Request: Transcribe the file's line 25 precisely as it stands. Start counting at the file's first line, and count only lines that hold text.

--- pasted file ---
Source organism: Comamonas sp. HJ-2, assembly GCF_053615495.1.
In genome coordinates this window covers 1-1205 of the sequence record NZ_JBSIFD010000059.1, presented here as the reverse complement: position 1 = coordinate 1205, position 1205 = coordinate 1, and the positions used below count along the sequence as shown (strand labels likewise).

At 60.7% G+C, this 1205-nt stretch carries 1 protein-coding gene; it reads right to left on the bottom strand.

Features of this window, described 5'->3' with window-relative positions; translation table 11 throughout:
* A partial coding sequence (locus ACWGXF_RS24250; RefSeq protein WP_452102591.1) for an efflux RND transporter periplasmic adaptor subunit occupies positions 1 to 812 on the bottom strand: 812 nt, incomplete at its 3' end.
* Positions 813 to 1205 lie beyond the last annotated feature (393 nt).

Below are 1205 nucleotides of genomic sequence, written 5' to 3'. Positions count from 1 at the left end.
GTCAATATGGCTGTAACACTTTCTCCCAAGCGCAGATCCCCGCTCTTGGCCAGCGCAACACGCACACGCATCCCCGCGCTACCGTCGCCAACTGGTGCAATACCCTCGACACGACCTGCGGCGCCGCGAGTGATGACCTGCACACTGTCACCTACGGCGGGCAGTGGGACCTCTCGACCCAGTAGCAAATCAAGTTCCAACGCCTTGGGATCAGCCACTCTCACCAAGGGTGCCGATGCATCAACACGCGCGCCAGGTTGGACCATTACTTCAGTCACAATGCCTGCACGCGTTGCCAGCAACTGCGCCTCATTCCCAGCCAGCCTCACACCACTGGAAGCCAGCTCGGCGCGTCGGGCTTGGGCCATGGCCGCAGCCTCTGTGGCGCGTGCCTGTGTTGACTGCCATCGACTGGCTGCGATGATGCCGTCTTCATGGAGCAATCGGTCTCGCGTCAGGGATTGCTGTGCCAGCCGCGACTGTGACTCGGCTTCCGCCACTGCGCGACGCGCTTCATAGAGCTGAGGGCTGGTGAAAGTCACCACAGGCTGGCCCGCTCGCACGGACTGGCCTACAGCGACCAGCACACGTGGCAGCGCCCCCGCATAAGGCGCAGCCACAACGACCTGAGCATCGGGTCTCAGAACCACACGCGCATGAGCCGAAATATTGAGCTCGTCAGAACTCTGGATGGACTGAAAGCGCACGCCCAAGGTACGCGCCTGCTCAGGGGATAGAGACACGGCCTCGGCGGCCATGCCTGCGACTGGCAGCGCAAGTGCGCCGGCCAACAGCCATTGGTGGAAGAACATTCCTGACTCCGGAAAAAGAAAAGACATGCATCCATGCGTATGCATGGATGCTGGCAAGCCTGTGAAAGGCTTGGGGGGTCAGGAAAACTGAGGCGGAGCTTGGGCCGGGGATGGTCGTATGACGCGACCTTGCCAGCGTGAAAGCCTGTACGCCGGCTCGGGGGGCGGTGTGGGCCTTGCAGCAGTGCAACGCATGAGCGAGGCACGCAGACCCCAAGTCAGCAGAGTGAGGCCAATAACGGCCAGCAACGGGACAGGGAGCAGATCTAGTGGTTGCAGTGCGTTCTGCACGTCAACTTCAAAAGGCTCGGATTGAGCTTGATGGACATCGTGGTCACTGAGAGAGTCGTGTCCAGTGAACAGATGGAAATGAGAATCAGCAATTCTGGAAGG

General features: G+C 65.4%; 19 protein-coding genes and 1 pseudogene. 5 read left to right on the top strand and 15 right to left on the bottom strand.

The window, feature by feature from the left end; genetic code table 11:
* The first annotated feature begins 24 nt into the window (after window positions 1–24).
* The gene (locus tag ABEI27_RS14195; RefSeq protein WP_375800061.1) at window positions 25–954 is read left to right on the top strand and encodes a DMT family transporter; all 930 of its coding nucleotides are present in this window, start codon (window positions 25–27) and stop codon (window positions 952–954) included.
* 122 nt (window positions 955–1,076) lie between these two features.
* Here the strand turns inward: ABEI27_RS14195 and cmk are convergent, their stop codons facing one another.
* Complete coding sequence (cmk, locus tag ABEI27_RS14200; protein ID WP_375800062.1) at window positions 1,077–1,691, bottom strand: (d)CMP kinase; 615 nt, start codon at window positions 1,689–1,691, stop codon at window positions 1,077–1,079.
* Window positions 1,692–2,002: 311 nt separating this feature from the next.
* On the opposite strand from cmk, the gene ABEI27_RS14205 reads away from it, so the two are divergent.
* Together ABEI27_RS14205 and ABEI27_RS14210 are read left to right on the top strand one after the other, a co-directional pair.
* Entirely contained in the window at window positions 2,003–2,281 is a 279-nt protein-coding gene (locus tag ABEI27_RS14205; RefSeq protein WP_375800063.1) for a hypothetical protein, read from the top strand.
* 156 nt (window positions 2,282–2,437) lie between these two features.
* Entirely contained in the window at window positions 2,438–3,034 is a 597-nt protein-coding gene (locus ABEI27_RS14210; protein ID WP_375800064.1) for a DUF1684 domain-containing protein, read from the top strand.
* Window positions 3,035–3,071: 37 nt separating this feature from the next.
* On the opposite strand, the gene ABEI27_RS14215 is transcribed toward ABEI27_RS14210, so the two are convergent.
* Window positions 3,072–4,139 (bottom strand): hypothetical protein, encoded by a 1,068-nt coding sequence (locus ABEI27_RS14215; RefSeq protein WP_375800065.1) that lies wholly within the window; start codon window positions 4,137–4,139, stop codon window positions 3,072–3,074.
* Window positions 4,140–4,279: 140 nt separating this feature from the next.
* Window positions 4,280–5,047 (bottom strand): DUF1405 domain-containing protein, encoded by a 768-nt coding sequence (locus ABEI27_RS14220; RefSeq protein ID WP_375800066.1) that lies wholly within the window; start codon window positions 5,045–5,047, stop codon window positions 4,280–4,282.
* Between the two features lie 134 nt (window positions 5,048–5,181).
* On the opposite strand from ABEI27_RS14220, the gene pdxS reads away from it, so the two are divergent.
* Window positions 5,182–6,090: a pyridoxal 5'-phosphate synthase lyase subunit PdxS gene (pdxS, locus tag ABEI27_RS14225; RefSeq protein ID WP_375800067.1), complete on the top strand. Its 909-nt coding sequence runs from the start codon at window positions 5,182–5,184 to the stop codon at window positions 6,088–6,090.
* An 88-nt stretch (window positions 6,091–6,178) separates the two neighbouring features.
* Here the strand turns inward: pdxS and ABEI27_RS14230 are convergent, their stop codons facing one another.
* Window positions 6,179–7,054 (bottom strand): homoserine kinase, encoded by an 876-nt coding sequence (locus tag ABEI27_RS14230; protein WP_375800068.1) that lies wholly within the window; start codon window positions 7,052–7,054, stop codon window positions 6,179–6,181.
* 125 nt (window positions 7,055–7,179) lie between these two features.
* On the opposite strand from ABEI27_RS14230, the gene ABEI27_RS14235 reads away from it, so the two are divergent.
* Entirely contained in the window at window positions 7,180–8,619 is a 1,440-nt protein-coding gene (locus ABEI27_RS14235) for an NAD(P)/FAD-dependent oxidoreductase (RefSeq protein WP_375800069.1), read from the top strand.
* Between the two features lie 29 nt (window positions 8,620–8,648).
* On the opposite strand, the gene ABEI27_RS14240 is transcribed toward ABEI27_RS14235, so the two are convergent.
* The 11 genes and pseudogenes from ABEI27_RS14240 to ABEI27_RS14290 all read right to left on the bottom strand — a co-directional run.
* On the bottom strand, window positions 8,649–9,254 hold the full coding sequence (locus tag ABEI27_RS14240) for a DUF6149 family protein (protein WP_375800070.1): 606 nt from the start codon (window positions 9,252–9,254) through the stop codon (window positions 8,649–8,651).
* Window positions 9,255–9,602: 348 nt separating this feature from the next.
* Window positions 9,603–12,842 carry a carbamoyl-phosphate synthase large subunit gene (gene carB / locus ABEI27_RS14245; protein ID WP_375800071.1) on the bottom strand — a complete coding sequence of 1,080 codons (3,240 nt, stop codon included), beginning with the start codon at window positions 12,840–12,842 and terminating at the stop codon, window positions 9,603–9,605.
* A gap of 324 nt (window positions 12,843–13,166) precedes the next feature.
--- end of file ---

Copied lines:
* Window positions 4,140–4,279: 140 nt separating this feature from the next.